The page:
Sunday, 15 December

Barevolution Offers Official Accounting of April 9 Events



What follows is an official statement by Raffi Hovannisian's headquarters regarding the events of April 9, 2013 in Yerevan.

One week has passed since the April 9 inauguration of a New Armenia. Other political forces—and the media and analysts retained by them—have had ample opportunity to circulate their own version of events, often relying on misinformation and downright lies. We shall not compete with them. We do feel, however, that we must give a brief accounting to our people. 

This is what happened on April 9, 2013. 

At 12pm, as Serzh Sargsyan takes a false oath on the Bible in the company of an elite entourage, Raffi K. Hovannisian presides over a massive assembly of citizens at Liberty Square. more than 60,000 Armenians raise their right hand for the inauguration of a New Armenia. They dissolve their bonds with the illegally elected authorities and vow to struggle peacefully for democracy. 

Raffi Hovannisian announces that a concert will soon begin and asks that the Armenians reconvene at 6pm for a march through the streets of their capital. He descends into the crowd, where he is met with the voice of the people, which says: “Let us march now.” Within five minutes Hovannisian is at the podium again to announce that he will listen to the voice of the people—he will walk with them now. 

Hovannisian leads the Armenians down to Republic Square and then to the statue of Miasnikyan—the setting of the tragedies of March 1, 2008, where he lays flowers and vows “Never again”—and then up to St. Hovhannes Church, where he lights a candle, and then on Proshyan Street toward Baghramyan Boulevard. 

The people are stopped at the intersection of Proshyan and Demirchyan—just on the other side of the walls of the presidential dacha—by a police barricade reinforced by special units. After refusing to grant access to Proshyan or Demirchyan streets, the police eventually retract, giving passage to Hovannisian and his followers on Demirchyan and down beside the Tumanyan House Museum (“Aprek erekhek bayts mez pes chaprek”) and to Liberty Square. 

There the concert is already finished, and Raffi Hovannisian announces to the crowd that he will return at 6pm for the previously announced march. Hovannisian leaves Liberty Square to organize his MPs to follow reports of arrests and visit detained protestors in several police precincts and to demand their release.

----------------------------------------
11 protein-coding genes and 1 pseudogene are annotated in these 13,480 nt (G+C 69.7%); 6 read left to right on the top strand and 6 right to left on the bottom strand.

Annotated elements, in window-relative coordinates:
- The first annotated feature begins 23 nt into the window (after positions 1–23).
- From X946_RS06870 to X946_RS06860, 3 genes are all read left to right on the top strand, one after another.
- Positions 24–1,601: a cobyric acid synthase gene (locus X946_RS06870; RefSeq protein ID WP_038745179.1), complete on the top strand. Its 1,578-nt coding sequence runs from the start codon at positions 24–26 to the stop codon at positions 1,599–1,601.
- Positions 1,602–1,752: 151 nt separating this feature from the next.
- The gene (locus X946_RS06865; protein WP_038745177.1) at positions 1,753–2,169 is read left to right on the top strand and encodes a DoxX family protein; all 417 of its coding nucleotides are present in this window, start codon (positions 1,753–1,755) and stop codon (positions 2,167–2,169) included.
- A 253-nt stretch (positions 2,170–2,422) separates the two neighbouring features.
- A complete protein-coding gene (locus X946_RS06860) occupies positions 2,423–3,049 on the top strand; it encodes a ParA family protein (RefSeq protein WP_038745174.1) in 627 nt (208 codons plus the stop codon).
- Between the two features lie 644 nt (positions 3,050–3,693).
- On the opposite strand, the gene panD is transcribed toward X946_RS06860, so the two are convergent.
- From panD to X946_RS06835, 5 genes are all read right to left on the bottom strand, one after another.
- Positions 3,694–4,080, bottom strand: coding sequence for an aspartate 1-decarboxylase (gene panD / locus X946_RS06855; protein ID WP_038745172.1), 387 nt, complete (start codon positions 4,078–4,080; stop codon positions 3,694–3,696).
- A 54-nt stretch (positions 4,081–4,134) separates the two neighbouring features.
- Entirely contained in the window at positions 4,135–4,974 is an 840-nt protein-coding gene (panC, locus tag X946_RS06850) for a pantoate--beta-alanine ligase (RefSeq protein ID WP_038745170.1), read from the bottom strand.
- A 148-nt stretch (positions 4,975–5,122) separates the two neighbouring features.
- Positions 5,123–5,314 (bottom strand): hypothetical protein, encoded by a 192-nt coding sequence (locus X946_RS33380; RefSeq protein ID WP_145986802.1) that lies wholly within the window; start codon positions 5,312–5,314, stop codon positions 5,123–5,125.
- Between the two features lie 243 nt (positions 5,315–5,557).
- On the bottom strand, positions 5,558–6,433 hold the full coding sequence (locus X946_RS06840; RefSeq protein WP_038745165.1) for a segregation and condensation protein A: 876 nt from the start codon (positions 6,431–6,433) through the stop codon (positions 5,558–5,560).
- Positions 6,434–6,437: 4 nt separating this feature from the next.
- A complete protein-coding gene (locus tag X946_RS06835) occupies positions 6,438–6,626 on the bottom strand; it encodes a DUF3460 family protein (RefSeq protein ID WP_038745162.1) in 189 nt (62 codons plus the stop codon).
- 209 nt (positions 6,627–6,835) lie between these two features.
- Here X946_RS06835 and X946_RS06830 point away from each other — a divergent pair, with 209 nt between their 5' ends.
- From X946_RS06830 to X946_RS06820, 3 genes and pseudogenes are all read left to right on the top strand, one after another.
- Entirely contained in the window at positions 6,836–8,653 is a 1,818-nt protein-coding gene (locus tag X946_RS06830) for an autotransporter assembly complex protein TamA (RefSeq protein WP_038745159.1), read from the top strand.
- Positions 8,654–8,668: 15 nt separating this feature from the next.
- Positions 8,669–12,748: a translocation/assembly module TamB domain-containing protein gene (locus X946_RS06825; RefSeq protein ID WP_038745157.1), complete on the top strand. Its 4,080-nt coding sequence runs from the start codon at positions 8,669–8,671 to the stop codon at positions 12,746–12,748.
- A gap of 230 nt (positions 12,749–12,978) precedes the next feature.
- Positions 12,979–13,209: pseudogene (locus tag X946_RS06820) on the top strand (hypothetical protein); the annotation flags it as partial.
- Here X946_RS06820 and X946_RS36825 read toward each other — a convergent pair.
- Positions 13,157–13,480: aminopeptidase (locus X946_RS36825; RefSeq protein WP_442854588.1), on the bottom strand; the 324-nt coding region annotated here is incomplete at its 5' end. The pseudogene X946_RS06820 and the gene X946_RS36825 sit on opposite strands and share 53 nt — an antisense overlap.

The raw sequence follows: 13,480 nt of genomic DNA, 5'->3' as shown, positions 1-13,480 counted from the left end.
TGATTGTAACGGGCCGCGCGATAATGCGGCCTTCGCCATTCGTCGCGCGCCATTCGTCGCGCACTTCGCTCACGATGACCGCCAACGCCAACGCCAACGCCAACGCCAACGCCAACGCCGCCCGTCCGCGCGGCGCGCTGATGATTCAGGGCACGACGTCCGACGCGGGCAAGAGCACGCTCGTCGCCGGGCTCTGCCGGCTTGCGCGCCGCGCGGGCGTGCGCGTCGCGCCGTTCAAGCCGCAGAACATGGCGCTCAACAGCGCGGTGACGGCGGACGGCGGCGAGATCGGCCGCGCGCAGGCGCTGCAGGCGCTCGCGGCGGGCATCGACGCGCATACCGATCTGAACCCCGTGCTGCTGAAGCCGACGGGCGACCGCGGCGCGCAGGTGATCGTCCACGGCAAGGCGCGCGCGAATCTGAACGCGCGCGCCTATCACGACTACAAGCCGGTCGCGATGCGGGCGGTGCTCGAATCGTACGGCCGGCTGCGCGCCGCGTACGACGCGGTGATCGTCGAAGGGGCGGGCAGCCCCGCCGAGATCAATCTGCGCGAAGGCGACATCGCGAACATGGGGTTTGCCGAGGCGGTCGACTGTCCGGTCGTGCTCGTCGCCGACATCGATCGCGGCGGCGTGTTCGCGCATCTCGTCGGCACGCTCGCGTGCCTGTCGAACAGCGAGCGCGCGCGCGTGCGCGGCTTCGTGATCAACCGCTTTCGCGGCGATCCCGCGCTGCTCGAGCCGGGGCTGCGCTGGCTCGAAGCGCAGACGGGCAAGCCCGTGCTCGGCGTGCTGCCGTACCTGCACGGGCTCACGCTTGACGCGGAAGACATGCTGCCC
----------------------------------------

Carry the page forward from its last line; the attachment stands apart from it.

At 6pm a huge crowd has gathered again at Liberty Square. Raffi Hovannisian announces publically that he will march up Baghramyan Boulevard, pass the presidential office at Baghramyan 26, and lead his people to Tsitsernakaberd to light candles for the 1.5 million who were murdered in 1915 and the 1.5 million who have since 1991 chosen to leave their country but who must and will return. 

Hovannisian marches out of Liberty Square and toward Mashtots Boulevard, where a police barricade has been set. Calling the barricade unconstitutional, Hovannisian is the first to break through the barricade. He leads the people onto the street. They march up Mashtots and veer left on Baghramyan and proceed beyond the intersection of Baghramyan and Saryan, where another police barricade is set, but this one more strongly enforced by various special units. After demanding that the Armenian people’s right to walk peacefully be restored, and being refused again and again, Hovannisian begins to walk into the barricade. He is on the frontline, alongside his wife and son, his team, and supporters. 

The police begin to push back the citizens, often using excessive force. Several policemen beat Armen Martirosyan and smash his nose. Arrests are made. Hovannisian is thrown to the ground. But he continues on his knees to push through the barricade. His wife is smashed between police shields and is cast to the ground. Her knees are torn and bloody. She and her husband and son are stampeded by the police, who continue to push and beat the Armenians. Hovannisian gets up from the ground, defiant. He walks for the barricades again.